Cook, K. (2019). COMPARING ACUTE HEMODYNAMIC RESPONSES TO ISOMETRIC EXERCISE INDUCED BLOOD FLOW RESTRICTION VS. PASSIVE CUFF BLOOD FLOW RESTRICTION WHEN BLOOD FLOW RESTRICTION IS MATCHED. Unc Charlotte Electronic Theses And Dissertations.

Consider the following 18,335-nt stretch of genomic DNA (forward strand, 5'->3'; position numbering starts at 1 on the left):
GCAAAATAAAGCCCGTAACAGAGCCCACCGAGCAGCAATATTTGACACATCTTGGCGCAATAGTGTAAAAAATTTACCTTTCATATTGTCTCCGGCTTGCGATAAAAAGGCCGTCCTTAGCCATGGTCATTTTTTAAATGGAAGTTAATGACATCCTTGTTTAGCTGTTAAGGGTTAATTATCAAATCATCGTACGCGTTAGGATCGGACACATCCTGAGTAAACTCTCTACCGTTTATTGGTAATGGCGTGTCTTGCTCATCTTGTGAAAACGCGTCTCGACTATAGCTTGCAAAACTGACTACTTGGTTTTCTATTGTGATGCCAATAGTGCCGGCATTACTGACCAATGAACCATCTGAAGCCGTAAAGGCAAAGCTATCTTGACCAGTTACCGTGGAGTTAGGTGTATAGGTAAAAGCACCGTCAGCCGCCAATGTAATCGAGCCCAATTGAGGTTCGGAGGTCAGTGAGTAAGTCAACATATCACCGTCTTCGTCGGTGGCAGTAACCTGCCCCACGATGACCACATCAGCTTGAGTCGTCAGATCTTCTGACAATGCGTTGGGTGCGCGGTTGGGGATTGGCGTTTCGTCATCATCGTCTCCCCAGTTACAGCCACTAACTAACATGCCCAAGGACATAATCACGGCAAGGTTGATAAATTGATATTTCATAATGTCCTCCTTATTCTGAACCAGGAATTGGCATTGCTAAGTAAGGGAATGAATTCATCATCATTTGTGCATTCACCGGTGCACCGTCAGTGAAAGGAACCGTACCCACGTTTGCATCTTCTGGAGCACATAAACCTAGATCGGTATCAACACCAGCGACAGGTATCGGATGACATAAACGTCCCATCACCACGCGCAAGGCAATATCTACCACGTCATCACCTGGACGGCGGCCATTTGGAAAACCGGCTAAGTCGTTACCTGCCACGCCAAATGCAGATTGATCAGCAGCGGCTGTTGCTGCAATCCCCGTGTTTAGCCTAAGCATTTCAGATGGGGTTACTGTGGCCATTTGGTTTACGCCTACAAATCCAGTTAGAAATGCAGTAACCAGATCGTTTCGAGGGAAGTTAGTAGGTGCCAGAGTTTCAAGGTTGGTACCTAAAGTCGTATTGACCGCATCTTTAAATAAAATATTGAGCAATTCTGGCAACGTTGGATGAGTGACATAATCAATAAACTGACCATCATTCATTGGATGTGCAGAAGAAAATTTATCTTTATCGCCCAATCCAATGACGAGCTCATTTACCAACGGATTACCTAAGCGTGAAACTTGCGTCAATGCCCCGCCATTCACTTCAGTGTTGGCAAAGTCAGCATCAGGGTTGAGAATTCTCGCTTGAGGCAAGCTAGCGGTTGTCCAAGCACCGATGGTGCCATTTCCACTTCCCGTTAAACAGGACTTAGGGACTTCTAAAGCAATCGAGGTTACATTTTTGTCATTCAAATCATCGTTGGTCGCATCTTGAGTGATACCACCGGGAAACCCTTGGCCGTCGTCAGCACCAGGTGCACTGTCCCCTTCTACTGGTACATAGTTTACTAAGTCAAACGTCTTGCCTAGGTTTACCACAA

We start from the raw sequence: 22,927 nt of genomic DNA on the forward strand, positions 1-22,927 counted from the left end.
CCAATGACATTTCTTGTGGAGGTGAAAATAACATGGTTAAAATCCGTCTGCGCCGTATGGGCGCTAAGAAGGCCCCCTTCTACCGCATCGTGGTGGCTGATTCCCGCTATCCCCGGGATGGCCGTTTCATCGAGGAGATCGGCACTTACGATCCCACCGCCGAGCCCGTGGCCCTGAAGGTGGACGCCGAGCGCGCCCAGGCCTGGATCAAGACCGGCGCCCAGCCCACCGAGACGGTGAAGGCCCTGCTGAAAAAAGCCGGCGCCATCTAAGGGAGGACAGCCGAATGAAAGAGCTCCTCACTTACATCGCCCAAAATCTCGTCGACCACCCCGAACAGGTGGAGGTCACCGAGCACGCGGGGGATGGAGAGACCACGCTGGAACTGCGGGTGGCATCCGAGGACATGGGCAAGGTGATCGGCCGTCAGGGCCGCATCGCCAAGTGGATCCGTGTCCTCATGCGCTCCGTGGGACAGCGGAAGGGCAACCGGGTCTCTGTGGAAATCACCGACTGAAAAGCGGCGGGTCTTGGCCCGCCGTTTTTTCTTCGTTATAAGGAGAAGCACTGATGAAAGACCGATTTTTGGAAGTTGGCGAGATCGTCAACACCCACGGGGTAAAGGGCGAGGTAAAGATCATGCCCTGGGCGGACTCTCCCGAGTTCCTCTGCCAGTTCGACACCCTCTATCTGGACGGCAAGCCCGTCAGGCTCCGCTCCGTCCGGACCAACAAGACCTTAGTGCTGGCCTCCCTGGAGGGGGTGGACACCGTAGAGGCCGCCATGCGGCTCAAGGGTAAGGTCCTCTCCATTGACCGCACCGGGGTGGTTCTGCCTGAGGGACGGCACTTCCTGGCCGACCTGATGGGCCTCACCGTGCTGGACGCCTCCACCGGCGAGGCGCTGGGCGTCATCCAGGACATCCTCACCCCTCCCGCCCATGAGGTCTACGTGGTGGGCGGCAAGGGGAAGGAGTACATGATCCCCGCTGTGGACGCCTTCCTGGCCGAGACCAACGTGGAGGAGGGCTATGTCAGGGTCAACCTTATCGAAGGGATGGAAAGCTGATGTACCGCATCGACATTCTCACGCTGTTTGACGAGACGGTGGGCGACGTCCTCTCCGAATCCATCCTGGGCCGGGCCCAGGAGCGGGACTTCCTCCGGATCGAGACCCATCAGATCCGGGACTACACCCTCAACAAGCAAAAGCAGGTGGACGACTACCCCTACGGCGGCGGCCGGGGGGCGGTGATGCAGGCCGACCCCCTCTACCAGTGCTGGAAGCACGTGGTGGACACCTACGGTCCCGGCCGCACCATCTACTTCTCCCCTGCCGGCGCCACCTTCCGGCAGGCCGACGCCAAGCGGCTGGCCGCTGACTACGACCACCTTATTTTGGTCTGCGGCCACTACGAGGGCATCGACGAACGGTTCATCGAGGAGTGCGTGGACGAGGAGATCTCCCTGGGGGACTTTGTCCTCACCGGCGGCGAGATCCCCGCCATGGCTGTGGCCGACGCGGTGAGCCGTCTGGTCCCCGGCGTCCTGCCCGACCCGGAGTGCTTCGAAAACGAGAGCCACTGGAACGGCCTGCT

High blood pressure, also known as hypertension, is one of the most common disorders globally. Research has shown that anti-hypertensive medications alone are not universally effective in the treatment of high blood pressure. Isometric exercise training has been shown to be most effective at reducing blood pressure when compared to aerobic and resistance exercise training. The mechanisms responsible for the observed decrease in blood pressure following isometric exercise training are unknown. This study compared isometric exercise vs. cuff blood flow restriction when blood flow restriction was matched to determine if there was a similarity in acute hemodynamic and metabolic response. Eight men and twenty-two women, ages 18-25 years old, were recruited. Each subject participated in a baseline, isometric exercise, and passive cuff blood flow restriction session. Sessions were once a week for three weeks. Heart rate, blood pressure, oxygen consumption, carbon dioxide consumption, ventilation, respiratory quotient, metabolic equivalent, and blood lactate and glucose were measured. During the baseline session subjects pushed at their max on the Biodex dynamometer for 10 seconds with 10 seconds rest for three rounds. The isometric exercise session consisted of performing two-minute contractions at 30% maximal voluntary contraction with one minute rest for four rounds. The passive cuff blood flow restriction session experienced cuff pressure relative to the blood flow restriction experienced in an isometric exercise at 30% maximal voluntary contraction for two minutes with one-minute rest for four rounds. Significant changes in metabolic and acute hemodynamic response were only observed from an isometric exercise. Future research may compare isometric exercise against varying degrees of blood flow restriction to see if there are similarities in response. Individuals may be unwilling to perform isometric exercises because they are fatiguing and uncomfortable. Cuff blood flow restriction may be a more comfortable alternative to decrease resting blood pressure.